U.S. Secretary of State John Kerry says the U.S. and its allies will have to talk to Syrian President Bashar Assad to bring about a diplomatic solution to the Syrian civil war.

"We have to negotiate in the end," Kerry told CBS' Face the Nation. "And what we're pushing for is to get him to come and do that, and it may require that there be increased pressure on him of various kinds in order to do that.

"We've made it very clear to people that we are looking at increased steps that can help bring about that pressure."

The U.S. has previously maintained that Assad is "part of the problem and needs to go." But nearly four years after the Syrian civil war began, there are few signs of that happening.

The fighting has claimed more than 220,000 lives, according to U.N. estimates, and created a massive refugee crisis. There are nearly 4 million Syrian refugees spread out across the region.

The civil war pits Assad's forces against a coalition of opposition groups who range in affiliation from pro-Western to left wing and Islamist. The fighting has also bolstered the self-described Islamic State, which has captured large portions of territory across Syria and Iraq.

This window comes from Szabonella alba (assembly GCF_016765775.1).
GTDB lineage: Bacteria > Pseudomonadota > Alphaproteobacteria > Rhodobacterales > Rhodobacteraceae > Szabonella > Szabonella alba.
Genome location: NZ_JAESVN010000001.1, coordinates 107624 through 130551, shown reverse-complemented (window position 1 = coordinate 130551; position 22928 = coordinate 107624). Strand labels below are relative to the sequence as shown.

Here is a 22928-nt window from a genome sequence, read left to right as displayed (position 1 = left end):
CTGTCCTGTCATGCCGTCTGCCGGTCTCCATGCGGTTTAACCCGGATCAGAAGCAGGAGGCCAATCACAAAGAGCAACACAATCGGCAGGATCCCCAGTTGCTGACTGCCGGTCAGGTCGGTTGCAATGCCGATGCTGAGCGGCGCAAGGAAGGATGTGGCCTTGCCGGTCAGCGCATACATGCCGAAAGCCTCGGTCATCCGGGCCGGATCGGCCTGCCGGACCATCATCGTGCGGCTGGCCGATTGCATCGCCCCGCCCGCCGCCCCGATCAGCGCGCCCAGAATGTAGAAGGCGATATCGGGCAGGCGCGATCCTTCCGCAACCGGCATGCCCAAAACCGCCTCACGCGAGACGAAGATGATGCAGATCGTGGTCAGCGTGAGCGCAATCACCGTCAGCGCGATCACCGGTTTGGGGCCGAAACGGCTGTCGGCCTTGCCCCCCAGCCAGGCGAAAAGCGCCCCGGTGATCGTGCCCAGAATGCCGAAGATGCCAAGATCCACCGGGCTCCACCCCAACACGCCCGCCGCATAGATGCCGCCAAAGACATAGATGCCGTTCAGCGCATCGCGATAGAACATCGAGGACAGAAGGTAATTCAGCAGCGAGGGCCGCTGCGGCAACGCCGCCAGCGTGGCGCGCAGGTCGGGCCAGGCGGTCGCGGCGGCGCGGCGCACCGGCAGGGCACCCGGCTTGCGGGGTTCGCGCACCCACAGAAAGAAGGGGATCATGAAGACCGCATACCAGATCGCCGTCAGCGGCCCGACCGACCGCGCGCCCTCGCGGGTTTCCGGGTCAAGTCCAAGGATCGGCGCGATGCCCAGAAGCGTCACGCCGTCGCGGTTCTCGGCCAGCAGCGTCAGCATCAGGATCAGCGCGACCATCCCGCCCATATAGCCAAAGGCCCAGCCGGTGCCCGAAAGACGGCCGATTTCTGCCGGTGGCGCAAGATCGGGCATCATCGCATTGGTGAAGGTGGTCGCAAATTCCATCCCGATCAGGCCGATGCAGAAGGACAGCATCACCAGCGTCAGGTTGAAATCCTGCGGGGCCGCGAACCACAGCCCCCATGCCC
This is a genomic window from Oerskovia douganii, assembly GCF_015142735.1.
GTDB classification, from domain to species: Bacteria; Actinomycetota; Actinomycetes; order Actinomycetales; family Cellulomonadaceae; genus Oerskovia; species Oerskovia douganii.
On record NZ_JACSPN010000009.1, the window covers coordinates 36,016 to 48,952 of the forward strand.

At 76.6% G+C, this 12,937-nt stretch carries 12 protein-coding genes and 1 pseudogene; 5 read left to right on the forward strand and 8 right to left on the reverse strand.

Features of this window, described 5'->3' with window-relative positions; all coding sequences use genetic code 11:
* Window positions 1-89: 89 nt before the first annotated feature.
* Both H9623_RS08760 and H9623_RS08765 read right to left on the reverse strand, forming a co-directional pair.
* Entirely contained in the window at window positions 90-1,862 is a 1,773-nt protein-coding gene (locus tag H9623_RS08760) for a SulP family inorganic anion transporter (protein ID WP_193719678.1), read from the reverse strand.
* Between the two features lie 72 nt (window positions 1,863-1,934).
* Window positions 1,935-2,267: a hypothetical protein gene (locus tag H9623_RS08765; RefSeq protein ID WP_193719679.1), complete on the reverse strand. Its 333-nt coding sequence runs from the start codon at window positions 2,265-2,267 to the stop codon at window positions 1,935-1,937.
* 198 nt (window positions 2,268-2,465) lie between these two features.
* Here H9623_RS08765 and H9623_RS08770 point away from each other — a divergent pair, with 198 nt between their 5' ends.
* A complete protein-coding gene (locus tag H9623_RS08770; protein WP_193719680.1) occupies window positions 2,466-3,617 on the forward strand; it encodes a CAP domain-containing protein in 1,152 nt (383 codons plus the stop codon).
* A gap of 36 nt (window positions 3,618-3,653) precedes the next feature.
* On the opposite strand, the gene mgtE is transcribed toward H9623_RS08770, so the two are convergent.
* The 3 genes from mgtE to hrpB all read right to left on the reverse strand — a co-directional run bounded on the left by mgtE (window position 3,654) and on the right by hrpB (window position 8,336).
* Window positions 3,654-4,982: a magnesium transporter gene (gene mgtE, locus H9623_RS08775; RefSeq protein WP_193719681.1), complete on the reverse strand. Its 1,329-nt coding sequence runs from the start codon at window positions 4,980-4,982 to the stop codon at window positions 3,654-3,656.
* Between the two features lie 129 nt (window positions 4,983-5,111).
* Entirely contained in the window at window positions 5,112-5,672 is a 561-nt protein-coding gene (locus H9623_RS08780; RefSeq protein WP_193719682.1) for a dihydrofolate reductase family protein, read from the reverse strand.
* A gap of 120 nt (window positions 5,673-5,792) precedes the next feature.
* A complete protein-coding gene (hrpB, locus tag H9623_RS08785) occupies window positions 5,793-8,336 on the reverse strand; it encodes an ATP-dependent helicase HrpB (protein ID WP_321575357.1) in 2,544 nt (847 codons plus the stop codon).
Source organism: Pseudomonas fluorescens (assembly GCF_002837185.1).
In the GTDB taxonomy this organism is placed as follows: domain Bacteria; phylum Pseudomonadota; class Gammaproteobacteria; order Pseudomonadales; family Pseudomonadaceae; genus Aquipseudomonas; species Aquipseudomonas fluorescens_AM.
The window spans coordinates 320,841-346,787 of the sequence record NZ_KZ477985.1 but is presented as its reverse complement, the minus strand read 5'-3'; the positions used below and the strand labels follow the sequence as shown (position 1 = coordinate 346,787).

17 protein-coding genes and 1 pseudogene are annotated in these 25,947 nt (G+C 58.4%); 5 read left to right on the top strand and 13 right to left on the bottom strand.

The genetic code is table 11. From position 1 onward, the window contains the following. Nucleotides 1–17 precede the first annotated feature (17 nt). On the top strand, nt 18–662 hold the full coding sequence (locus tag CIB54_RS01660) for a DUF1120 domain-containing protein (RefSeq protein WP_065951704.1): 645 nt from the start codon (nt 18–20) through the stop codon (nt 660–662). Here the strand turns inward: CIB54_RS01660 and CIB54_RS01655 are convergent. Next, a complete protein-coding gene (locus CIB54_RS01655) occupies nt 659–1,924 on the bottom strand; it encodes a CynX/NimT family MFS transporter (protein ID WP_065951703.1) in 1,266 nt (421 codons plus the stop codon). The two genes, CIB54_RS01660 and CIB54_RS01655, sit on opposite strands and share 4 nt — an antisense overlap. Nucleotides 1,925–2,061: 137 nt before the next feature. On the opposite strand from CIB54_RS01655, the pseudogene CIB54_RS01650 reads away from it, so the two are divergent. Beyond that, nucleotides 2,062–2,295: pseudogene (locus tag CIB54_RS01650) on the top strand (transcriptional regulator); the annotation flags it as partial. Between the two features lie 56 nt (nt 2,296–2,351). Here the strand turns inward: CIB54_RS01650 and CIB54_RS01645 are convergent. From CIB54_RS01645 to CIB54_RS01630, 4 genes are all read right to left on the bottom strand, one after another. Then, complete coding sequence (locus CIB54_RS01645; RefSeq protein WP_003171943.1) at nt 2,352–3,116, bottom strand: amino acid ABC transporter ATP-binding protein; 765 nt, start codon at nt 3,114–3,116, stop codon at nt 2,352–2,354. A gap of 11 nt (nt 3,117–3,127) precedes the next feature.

Talks in Moscow in January brought together Assad's representatives and opposition figures, though the main pro-Western group did not attend. Kerry told CBS that the U.S. was "working very hard with other interested parties to see if we can reignite a diplomatic outcome.

"Why? Because everybody agrees that there can be no military solution."

He added: "We're going to have to make it clear to him that there is a determination by everybody to seek that political outcome and change his calculation about negotiating. That's underway right now."

Copyright 2016 NPR. To see more, visit http://www.npr.org/.